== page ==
Like many countries, we here in the UK are still hanging on to the rather pointless tradition of putting the clocks back in October, then restoring them to their original time in the Spring. This annoying custom means that it is now dark by 5 pm, and I have had to scurry around changing all those timers and watches that don’t automatically correct themselves.
Being a dog, you would think that Ollie has no concept of time. I like to think of him ruled by nature, waking at dawn, and sleeping when it is dark. But that is far from the case. He is a dog ruled by habit. So controlled by his personal routine, and inner ‘dog-clock’, that if he had been human, he would undoubtedly be considered to be on the Autistic Spectrum.
He goes out in the garden first thing. After completing his patrols of the fence, and along the side of the garage, he waits at the top of the patio stairs until one of us (usually Julie) appears in the kitchen to let him in through the back door. He then has breakfast, always a twisty chew thing, that he loves to eat at that time. Once that has been devoured, he follows me around the house, or sleeps, until it is almost midday. At that time, I have a sandwich, and give him some of it, usually the crusts. He also has his midday ‘stick’, a corrugated chew that is supposed to be good for dental health. After that, he dozes until he sees me getting ready for the habitual walk at 2 pm.
His dinner is normally around 5.30, and if it is late, he will keep putting his head on my leg to remind me. After we have eaten, between 7-7.30, he gets a medium-sized liver-flavoured chew, strangely called a ‘Wonky-Chomp’. I say strangely, because it isn’t wonky. He does chomp it though. He will then happily settle for the evening, until his late night trip into the garden, close to 11 pm. The final treat of the day is a hard Bonio, a bone-shaped biscuit, which he always crunches with delight. Some time after that, he might take himself off to his bed in the kitchen, and sleep soundly until morning.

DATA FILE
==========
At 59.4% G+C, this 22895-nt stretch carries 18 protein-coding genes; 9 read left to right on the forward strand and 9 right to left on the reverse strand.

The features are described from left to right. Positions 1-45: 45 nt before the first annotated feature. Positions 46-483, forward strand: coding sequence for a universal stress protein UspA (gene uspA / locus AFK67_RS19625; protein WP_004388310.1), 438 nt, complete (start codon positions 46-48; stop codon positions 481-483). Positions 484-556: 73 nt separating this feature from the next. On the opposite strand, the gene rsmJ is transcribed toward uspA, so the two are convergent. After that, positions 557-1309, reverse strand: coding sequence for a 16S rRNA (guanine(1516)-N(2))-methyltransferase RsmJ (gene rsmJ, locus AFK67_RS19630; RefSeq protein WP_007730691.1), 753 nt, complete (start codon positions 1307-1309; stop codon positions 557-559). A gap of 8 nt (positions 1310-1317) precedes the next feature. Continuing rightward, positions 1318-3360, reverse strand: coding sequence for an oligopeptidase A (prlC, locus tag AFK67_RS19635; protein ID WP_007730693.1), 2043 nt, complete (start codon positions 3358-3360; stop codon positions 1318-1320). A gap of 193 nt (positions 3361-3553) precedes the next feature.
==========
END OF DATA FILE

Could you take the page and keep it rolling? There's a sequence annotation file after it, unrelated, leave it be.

The next day, he does it all again; his own version of ‘Groundhog Day’, that seems to make him happy.
For the first three years that we had him, we marvelled at the way he adapted to the clocks going forward or back. Despite losing or gaining an hour the next day, he stuck rigidly to his schedule, not expecting treats or a walk any earlier, and unconcerned if they were later. He still appeared at midday for his stick, even though it would have only been 11 am, the day before.
But for some reason, his clock has been disrupted this year.
When the clocks went back last weekend, I expected him to perform his usual magic trick of not noticing, and carrying on as normal. But at 11 am on the next day, there he was, asking for his treat, convinced it should really be midday. By 1 pm, he was turning in circles, agitating for his walk, sure in his own mind that it was 2 pm already. And he has continued like that all week, determined to keep his routine the same as before the clocks gained that hour. After three years of appearing to be unconcerned, he has changed his tune.
I would love to be able to ask him why.